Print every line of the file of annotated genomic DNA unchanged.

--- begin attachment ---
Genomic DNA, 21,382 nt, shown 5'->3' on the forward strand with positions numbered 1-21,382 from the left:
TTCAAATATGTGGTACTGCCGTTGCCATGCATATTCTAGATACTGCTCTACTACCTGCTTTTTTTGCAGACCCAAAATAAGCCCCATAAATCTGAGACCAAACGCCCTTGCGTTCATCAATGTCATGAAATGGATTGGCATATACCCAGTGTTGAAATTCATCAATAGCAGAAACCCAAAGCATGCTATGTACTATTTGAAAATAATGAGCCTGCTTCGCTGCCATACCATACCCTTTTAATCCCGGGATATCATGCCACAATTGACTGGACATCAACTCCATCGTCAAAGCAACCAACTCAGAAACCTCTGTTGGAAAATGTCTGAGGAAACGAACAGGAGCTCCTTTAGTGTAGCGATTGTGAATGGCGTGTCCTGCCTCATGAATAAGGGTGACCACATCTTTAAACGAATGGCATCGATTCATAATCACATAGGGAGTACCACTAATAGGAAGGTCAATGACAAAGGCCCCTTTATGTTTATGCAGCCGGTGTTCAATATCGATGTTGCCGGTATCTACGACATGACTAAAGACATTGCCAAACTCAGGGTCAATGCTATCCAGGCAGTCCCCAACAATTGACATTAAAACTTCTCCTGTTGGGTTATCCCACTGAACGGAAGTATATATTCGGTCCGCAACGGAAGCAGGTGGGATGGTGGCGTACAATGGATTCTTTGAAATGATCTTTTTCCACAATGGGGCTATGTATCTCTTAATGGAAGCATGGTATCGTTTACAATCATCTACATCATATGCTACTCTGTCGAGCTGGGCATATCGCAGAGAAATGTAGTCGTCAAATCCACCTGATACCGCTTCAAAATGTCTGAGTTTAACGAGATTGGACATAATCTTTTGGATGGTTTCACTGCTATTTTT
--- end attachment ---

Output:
Genomic DNA, 21,382 nt, shown 5'->3' on the forward strand with positions numbered 1-21,382 from the left:
TTCAAATATGTGGTACTGCCGTTGCCATGCATATTCTAGATACTGCTCTACTACCTGCTTTTTTTGCAGACCCAAAATAAGCCCCATAAATCTGAGACCAAACGCCCTTGCGTTCATCAATGTCATGAAATGGATTGGCATATACCCAGTGTTGAAATTCATCAATAGCAGAAACCCAAAGCATGCTATGTACTATTTGAAAATAATGAGCCTGCTTCGCTGCCATACCATACCCTTTTAATCCCGGGATATCATGCCACAATTGACTGGACATCAACTCCATCGTCAAAGCAACCAACTCAGAAACCTCTGTTGGAAAATGTCTGAGGAAACGAACAGGAGCTCCTTTAGTGTAGCGATTGTGAATGGCGTGTCCTGCCTCATGAATAAGGGTGACCACATCTTTAAACGAATGGCATCGATTCATAATCACATAGGGAGTACCACTAATAGGAAGGTCAATGACAAAGGCCCCTTTATGTTTATGCAGCCGGTGTTCAATATCGATGTTGCCGGTATCTACGACATGACTAAAGACATTGCCAAACTCAGGGTCAATGCTATCCAGGCAGTCCCCAACAATTGACATTAAAACTTCTCCTGTTGGGTTATCCCACTGAACGGAAGTATATATTCGGTCCGCAACGGAAGCAGGTGGGATGGTGGCGTACAATGGATTCTTTGAAATGATCTTTTTCCACAATGGGGCTATGTATCTCTTAATGGAAGCATGGTATCGTTTACAATCATCTACATCATATGCTACTCTGTCGAGCTGGGCATATCGCAGAGAAATGTAGTCGTCAAATCCACCTGATACCGCTTCAAAATGTCTGAGTTTAACGAGATTGGACATAATCTTTTGGATGGTTTCACTGCTATTTTT